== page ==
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Speeches, Interviews

19.04.2006

European Conference on Subsidiarity, Final Statement by Andreas Khol, President of the Austrian National Council


 

When I was making some introductory comments yesterday, I said that I am fed up with merely talking about the principle of subsidiarity, rather than turning things operational and speaking about concrete issues. Now I can stand here as a content president of the Austrian parliament because this conference has done a brilliant job. We have discussed very concrete projects. I have gleaned a lot from the discussions which I have followed avidly. Allow me to summarise things briefly and to explain to you what we intend to do.

The discussions have clearly shown that there is a interdependence between European legislation and national legislation. Competences are something where the principles of subsidiarity and proportionality come in. They are the hinges, so to speak. The involvement of national parliaments in European legislation occurs at two levels. First you have got the level based on national constitutions. In some countries, like Austria, the voting patterns of government members in European councils can be discussed and influenced by the national parliaments.

And then there is a second level. Members of the European Parliament do not really talk about it much, but this is the European level. Reviewing initiatives, legal texts proposed by the European Commission is something where we can allow for upstream examinations. We have to follow both these tracks though they may sometimes be quite difficult. There are green papers, white papers, draft directives; it is difficult for MPs in the national parliaments to consider all these pieces of legislation in greater detail. This is the nitty-gritty, something we have to do weekly, monthly.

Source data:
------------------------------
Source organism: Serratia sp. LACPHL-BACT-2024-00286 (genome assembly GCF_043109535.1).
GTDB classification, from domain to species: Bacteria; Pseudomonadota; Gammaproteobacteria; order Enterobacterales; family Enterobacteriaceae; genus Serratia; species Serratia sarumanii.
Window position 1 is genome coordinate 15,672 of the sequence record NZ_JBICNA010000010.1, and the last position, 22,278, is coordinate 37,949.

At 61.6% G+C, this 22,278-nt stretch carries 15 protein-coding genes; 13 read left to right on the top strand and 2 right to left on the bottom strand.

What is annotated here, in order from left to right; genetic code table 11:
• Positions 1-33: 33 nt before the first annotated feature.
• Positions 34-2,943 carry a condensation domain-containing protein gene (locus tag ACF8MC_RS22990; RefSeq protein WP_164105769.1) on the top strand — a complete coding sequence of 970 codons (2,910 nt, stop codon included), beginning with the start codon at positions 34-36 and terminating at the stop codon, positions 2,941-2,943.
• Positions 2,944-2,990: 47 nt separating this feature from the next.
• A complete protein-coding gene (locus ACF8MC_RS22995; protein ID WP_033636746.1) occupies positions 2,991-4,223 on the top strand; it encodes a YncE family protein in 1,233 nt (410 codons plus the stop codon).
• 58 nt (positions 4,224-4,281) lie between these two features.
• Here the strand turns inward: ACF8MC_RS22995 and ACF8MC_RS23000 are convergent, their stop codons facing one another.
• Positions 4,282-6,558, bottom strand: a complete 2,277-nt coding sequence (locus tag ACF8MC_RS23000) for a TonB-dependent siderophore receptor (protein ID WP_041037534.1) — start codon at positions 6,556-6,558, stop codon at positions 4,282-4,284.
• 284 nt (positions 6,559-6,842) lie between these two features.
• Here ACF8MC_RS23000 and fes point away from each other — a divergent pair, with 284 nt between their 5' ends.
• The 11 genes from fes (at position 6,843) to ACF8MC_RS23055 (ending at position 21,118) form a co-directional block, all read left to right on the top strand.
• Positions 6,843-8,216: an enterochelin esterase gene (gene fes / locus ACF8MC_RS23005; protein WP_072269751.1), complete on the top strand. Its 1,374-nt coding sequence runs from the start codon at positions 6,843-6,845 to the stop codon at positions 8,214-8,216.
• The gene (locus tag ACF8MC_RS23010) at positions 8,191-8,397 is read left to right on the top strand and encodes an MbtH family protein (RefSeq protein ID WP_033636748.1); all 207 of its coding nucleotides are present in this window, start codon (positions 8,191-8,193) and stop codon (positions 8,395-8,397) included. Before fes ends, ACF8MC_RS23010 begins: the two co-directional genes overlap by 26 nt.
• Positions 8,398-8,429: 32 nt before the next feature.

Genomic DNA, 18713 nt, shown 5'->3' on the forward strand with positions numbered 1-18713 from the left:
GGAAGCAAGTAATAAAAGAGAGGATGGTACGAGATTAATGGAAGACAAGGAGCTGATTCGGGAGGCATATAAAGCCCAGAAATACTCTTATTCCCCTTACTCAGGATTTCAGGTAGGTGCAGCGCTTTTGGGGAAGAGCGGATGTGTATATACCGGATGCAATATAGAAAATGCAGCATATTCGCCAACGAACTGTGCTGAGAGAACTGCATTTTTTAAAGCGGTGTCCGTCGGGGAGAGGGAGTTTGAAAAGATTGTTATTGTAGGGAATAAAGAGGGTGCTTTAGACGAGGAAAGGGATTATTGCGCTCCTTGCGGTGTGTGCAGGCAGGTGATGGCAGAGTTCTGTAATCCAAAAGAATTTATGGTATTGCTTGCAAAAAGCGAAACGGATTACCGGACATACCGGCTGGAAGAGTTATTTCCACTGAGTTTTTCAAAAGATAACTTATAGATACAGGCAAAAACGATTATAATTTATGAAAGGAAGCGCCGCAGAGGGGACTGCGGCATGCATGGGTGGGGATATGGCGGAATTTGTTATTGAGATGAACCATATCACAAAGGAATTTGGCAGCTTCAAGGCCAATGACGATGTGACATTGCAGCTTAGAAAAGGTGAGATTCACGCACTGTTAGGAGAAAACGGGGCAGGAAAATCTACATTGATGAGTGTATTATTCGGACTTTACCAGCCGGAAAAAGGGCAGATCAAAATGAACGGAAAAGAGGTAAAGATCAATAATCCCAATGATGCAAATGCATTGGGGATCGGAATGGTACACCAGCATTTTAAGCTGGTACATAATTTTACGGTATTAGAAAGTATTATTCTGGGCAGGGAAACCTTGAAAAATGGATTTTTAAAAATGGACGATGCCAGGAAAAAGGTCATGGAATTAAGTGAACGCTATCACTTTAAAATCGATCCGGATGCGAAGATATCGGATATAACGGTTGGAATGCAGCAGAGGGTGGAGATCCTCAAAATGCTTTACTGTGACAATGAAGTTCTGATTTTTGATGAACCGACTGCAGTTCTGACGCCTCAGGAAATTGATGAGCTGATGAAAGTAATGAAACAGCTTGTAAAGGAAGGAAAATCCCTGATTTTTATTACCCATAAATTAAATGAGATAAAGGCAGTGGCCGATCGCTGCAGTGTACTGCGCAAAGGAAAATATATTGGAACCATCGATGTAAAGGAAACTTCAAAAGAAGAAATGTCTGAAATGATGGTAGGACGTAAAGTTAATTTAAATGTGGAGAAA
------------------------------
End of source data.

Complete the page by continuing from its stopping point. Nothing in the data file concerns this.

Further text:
There are tools both at the national level and at the level of Brussels, and we have to start working with them. Both the Amsterdam and Maastricht Treaties have laid down the principle of subsidiarity and proportionality and have turned them into enforceable building blocks. This has been expressed quite clearly in a number of presentations. Hurdles do exist but these building blocks must be taken into account and must be enforced.

That is no ‘cherry-picking task’ as was pointed out by our Swedish colleague who said that we should make these preliminary examinations and not anticipate them in the Constitutional Treaty and that we should act on the basis of the Amsterdam Treaty, protocol no. 30 as was rightly pointed out by Mr. Nikolai. I very much support what he said. This inter-institutional agreement of 1993 is something that should be adapted to ongoing developments  of European legislation.

But such an agreement is not necessary if the Commission expressed its intent to conduct preliminary examinations. That would be sufficient for the moment. At the same time the European Parliament and the national parliaments will then be informed about legal initiatives and texts proposed by the Commission and they will then have the chance to make a preliminary examination, to formulate objections, to coordinate matters and to pass on this information to the European Commission which will consider it and take justified doubts seriously.